Also, water generally isn't produced as ice. On Earth, new water molecules typically form either within a living cell (in a liquid state) or by combustion (in a gaseous state).

If you want to go back to the original source of water, you need to know a bit about cosmology. A large portion of the universe's water is produced as a byproduct of stellar formation. As a star initially condenses, it sends out a strong wind of gas and dust, which collides with the surrounding gas. The resulting shockwaves heat and compress the gas to the point where the hydrogen and oxygen combine -- in a gaseous state.

How can the order of an ice crystal "reassert itself" if the water has never been in an ice crystal before?

Do you think water molecules have intentions? How can they assert anything? You seem to be ascribing agency to them. I see no reason to make that assumption.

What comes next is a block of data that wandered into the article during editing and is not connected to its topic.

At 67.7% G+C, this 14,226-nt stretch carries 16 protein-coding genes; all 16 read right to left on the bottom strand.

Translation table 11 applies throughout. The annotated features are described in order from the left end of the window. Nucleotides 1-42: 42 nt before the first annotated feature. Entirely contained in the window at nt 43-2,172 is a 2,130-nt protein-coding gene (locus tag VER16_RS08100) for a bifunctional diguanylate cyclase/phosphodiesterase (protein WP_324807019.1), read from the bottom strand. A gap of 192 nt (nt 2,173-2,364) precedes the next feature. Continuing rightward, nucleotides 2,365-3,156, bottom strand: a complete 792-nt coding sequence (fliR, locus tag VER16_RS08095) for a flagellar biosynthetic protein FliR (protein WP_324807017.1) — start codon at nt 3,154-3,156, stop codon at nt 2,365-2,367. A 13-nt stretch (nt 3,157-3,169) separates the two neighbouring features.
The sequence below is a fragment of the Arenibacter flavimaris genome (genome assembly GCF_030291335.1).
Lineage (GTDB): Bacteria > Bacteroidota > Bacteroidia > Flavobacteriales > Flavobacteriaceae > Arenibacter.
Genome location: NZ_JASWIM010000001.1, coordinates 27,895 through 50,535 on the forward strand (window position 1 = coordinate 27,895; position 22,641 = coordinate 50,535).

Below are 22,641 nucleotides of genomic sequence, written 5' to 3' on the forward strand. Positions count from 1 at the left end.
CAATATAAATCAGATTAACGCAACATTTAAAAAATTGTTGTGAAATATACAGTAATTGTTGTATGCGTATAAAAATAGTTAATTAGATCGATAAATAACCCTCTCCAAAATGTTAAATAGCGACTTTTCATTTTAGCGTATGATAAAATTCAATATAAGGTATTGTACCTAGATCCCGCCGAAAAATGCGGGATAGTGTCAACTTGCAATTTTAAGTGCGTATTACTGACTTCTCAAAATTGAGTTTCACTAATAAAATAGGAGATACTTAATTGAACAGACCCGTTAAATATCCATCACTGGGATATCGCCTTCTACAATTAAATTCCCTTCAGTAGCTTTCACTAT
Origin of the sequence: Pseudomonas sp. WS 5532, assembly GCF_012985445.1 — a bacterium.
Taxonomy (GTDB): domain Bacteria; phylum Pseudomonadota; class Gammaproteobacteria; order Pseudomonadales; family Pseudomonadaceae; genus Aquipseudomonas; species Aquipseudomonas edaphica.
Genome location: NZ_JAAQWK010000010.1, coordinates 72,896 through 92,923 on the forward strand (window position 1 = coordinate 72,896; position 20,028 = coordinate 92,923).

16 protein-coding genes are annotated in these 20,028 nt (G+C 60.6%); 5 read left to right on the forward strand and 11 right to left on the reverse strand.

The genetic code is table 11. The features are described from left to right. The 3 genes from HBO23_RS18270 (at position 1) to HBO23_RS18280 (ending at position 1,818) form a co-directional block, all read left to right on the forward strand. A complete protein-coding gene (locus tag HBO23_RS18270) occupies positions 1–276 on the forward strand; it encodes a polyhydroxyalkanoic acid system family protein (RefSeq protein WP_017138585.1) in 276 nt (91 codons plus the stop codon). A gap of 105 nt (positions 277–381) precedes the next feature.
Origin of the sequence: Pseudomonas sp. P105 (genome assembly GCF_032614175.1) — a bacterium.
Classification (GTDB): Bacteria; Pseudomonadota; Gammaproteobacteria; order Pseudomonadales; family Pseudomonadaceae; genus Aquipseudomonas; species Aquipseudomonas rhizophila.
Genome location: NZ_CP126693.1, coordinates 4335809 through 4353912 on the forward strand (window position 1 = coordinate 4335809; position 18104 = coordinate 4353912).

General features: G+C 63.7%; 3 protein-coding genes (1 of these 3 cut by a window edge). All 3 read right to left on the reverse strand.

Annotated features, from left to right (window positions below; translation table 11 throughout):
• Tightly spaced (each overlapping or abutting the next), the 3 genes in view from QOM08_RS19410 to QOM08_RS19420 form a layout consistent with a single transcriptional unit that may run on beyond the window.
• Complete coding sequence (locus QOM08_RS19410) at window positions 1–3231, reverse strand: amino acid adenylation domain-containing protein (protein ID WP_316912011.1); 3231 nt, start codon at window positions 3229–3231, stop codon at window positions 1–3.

grodrigues said...

@Íllion:

"But, in fact, it is the other way around: ice is the the "default" or "natural" state of the H2O molecule, and water is (one of the) "unnatural" states that "arises" under certain conditions."

Everything you say is quite correct (Wizard Suth is obviously in love of giving free lessons in Physics, but has very little conceptual understanding of what is at issue) but this is not, or at least it is ambiguous. Ice is most definitely not a "state of the H2O molecule", neither water is, because water and ice are states, or particular configurations, of macroscopic aggregates of water molecules, which is a different thing. And it is also wrong to say ice is the "default" or "natural" state if by "default" or "natural" we mean temperature and pressure at sea level. And if that is not what you do mean, then what do you mean?